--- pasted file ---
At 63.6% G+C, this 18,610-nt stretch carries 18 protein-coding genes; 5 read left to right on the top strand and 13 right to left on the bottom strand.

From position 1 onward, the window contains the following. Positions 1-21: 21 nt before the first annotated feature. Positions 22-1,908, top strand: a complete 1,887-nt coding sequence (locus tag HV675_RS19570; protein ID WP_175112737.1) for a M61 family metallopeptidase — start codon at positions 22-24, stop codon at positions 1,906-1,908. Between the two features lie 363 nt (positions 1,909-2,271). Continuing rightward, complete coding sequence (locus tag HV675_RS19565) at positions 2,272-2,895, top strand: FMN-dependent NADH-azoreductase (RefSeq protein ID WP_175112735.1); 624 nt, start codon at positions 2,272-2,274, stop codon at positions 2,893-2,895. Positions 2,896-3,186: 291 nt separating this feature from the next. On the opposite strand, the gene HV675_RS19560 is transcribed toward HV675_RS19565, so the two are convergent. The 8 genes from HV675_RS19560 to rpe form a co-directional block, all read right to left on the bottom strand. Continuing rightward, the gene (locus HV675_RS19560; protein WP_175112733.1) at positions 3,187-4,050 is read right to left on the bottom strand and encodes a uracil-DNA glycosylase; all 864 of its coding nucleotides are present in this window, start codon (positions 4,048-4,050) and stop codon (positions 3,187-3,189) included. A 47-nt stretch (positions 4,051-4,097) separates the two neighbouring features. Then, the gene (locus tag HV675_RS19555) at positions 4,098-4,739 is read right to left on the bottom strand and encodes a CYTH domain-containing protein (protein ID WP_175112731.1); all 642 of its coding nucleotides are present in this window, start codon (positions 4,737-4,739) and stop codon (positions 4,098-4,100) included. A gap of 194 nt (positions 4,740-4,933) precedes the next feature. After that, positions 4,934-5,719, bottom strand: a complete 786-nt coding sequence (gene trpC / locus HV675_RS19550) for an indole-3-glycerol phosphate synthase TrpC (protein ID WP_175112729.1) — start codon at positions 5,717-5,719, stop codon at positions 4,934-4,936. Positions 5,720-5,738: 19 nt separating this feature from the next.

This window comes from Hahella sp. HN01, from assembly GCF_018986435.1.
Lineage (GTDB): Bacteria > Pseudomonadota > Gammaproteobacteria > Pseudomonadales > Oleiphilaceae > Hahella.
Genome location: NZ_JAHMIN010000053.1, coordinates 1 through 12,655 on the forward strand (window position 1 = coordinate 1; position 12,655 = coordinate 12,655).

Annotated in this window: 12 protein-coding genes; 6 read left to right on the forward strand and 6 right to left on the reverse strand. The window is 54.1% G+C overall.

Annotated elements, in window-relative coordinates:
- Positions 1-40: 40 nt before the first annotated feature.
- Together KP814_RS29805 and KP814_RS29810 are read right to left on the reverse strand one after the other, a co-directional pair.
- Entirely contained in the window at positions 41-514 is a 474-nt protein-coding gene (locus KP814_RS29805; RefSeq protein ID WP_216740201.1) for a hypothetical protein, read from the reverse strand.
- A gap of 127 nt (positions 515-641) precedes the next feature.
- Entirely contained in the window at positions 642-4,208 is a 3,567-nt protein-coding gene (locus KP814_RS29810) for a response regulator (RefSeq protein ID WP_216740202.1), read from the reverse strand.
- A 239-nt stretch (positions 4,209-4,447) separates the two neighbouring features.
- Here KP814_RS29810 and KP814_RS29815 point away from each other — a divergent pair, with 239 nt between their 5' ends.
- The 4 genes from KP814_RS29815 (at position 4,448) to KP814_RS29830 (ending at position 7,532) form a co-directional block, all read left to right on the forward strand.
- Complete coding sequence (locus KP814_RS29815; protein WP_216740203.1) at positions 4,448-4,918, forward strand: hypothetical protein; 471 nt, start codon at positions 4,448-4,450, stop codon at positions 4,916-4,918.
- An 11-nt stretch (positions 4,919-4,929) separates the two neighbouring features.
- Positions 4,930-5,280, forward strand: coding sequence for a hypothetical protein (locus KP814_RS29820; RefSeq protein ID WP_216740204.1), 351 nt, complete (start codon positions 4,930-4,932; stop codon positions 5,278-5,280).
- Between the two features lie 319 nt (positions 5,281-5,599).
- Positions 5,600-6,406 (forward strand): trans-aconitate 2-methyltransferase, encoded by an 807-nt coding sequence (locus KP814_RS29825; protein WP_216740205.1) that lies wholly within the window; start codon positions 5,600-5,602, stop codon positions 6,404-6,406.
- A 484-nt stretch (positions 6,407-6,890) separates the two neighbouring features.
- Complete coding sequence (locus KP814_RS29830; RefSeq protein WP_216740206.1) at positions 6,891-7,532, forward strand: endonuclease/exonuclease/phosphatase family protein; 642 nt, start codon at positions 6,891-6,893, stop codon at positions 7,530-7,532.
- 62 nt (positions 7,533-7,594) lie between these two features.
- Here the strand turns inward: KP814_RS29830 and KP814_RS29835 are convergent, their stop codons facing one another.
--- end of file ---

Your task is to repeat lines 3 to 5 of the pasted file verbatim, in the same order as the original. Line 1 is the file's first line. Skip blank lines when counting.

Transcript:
This window comes from Hahella sp. HN01, from assembly GCF_018986435.1.
Lineage (GTDB): Bacteria > Pseudomonadota > Gammaproteobacteria > Pseudomonadales > Oleiphilaceae > Hahella.
Genome location: NZ_JAHMIN010000053.1, coordinates 1 through 12,655 on the forward strand (window position 1 = coordinate 1; position 12,655 = coordinate 12,655).